The Stalogy ballpoint pen is a low-viscosity pen from Nitoms, which is part of Japanese conglomerate Nitto. Nitoms is primarily known for their tape and stationery accessories, so while this pen might seem like an random Ebay or Amazon find, it actually comes from popular manufacturer of related products.
The Stalogy ballpoint has a full-body grip coating that is non-slip and glove-friendly. This is the same sort of material you’d fine on the outside of a Lenovo ThinkPad, often described as “soft touch” rubber. It’s over a body that appears to be a heavy-duty plastic. The top button, clip and front cone piece are made of chromed metal.
The refill on the Stalogy is an interesting one. It’s a short, plastic refill that looks like the “G” line of refills from Zebra. This is an odd size that is hard to replace, which is one of the reasons swapping the refill on the popular Zebra F-701 and G-301 can be such a challenge. It’s unclear how or why Stalogy ended up with this refill in a full-sized plastic pen, but it writes reasonably well. The refill is similar to the Zebra emulsion line of hybrid ballpoint inks, which is to say that it is a ballpoint with a smooth, lubricated feed to it. This type of modern ballpoint is versatile, easy to use, writes on many different surfaces, and reasonably fun to have around.
So in this video, I want to take a quick look at the Nitoms Stalogy low viscosity ballpoint pen usually refer to as the histology pain, and it's sold on Amazon. And eBay, usually on eBay, usually was shipped from Japan. It's made in Japan.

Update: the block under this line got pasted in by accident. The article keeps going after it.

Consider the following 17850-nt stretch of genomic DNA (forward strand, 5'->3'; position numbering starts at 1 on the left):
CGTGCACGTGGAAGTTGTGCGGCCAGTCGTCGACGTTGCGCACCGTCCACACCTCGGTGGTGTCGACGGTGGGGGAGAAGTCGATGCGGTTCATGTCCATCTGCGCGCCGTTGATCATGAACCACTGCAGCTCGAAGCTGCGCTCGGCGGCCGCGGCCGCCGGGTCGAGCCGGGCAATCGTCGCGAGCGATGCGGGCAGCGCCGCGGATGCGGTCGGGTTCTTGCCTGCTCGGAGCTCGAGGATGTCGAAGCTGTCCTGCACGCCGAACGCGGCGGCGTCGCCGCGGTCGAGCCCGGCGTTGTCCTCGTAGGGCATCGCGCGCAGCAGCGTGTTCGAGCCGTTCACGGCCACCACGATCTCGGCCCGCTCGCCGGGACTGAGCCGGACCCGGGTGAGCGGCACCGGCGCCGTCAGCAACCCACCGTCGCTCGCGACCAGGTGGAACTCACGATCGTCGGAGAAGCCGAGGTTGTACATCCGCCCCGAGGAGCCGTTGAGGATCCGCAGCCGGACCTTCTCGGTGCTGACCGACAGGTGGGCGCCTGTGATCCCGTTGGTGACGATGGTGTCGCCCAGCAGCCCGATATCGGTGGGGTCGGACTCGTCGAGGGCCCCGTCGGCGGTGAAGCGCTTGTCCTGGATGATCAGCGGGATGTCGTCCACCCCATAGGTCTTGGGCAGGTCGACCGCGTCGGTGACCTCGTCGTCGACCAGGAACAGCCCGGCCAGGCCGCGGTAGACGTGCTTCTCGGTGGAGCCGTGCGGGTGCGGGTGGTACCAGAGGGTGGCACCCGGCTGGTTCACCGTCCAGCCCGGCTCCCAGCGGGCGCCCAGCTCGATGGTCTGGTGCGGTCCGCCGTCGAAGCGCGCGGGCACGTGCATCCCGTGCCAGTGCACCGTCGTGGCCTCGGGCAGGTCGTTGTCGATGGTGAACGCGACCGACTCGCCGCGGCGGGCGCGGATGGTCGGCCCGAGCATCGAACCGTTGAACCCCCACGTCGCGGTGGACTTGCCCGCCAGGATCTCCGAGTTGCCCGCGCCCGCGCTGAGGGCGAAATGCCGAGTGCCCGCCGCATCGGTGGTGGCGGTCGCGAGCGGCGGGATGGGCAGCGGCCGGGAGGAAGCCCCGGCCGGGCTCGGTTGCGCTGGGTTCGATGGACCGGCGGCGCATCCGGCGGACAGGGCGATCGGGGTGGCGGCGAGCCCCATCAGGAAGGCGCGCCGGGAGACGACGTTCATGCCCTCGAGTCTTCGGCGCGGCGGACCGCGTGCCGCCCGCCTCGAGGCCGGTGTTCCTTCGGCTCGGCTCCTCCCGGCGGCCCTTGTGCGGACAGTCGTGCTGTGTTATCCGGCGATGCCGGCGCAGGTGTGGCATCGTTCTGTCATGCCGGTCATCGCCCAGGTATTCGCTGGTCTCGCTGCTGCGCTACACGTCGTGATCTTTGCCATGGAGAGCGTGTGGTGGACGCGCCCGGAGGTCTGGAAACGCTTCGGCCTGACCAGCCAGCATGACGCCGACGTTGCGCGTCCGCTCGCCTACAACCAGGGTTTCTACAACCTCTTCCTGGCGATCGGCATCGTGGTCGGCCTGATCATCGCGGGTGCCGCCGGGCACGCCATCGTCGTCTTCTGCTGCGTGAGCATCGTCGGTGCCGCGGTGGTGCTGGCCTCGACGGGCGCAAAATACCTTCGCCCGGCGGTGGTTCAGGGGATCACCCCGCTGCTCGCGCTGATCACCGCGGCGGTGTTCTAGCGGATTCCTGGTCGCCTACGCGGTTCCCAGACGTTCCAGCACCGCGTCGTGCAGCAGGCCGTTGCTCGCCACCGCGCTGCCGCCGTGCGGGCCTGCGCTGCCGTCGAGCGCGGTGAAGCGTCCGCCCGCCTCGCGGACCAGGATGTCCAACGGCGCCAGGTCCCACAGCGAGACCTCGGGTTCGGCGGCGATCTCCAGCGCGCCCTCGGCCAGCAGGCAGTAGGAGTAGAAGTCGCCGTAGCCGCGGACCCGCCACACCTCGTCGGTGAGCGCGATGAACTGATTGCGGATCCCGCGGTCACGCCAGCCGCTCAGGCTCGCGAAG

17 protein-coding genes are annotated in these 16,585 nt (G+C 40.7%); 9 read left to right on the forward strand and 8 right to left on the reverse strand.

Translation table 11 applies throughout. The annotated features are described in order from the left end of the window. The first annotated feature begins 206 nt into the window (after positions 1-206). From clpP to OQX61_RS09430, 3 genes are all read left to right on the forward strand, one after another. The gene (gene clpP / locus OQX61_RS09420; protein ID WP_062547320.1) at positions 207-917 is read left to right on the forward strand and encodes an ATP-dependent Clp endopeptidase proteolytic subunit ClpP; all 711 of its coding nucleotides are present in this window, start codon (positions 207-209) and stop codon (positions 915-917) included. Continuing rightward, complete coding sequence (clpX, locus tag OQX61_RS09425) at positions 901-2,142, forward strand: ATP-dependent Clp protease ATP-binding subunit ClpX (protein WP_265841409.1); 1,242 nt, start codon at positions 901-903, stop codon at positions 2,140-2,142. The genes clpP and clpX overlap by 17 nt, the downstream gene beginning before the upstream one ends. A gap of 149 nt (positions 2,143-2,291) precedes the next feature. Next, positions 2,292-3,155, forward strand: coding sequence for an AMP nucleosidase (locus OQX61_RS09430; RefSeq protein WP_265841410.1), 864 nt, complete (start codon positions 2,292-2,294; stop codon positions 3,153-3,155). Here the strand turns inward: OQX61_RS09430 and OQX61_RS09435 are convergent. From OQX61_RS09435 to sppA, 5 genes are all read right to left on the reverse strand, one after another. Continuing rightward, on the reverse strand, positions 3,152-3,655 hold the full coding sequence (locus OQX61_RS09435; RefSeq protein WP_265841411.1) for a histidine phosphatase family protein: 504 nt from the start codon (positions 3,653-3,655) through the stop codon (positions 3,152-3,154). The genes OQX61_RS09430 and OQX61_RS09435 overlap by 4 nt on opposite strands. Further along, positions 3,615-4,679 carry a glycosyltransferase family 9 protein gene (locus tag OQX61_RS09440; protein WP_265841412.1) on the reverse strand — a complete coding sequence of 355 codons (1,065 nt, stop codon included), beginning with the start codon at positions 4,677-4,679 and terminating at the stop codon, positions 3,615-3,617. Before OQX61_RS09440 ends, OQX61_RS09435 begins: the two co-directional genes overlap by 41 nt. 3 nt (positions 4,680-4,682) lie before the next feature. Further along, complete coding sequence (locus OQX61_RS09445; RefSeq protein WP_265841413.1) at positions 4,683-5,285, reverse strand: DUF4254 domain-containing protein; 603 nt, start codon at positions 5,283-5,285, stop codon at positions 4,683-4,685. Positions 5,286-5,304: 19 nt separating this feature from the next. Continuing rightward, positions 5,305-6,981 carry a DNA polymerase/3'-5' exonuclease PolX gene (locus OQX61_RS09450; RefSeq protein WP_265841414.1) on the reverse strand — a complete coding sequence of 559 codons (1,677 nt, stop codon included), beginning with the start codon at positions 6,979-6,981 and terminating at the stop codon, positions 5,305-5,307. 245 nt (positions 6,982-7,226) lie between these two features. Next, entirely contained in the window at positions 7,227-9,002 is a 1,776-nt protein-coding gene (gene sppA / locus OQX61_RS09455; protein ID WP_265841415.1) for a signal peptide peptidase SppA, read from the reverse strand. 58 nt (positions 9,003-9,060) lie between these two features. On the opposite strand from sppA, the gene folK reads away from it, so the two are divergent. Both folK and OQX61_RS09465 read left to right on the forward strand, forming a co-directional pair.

It's pretty interesting pen and one that's been recommended to me a number of times, So one check it out. Cells are about between six and $10 to call it like an $8 pen. It's is from a company called NiTome. Uh, it's known as Stalogy. Apparently, that's some sort of knowledge is, um, for stationary standard and technology. But if you look at the packaging, which is very simple to see low viscosity ballpoint, I think it's a hybrid ink, but they always call it ballpoint just on the side. There, smooth writing, non slip grip.
There's the name breakdown, but it is manufactured by Nitto. Uh, I was sort of NATO as a tire company, part of Toyo, but this isn't that Nitto. This is, ah, the conglomerate Nitto, and they make of fiberglass and plastics and all sorts of fabrics and stuff like that and the actual website being did. Just interesting fact there.
Not too much else to see from the packaging to Penn, Spain, Japan. It's about it. As for the pen itself is really simple. It's kind of old school. It's the full length of the pen is a non slip material. Even, says non-slip grip. In here, there's a lot of writing on it. You see, it says stationery, sent Technology and Low viscosity Oil based Inc Ballpoint Pen. So oil based is why a credible point s. So it's probably could be a hybrid. If it's a more high tech ballpoint, it's hard to say for pleasure. Also sort of splitting. Harris. Here is what some companies called ballpoint.
Others might call something else. 0.7 millimeters is a little bit on the wider side, and then there's some or writing. The link between stationery and people began when people first used a stick to draw on the ground. What should have been comma is, uh, it just doesn't really mean anything. I guess it's kind of cool. Leads there. Major pan number. 1503 millimeters in length. Very simple past that. We have a low profile kind of cheap feeling clip. I kind of like zebra uses on some pants, but not quite as nice. Very simple piece up front again, reminiscent of zebra and then just a metal clicker kind of in distinctive feel that in the whole body again, it's covered in this nonstick material, which I don't even see.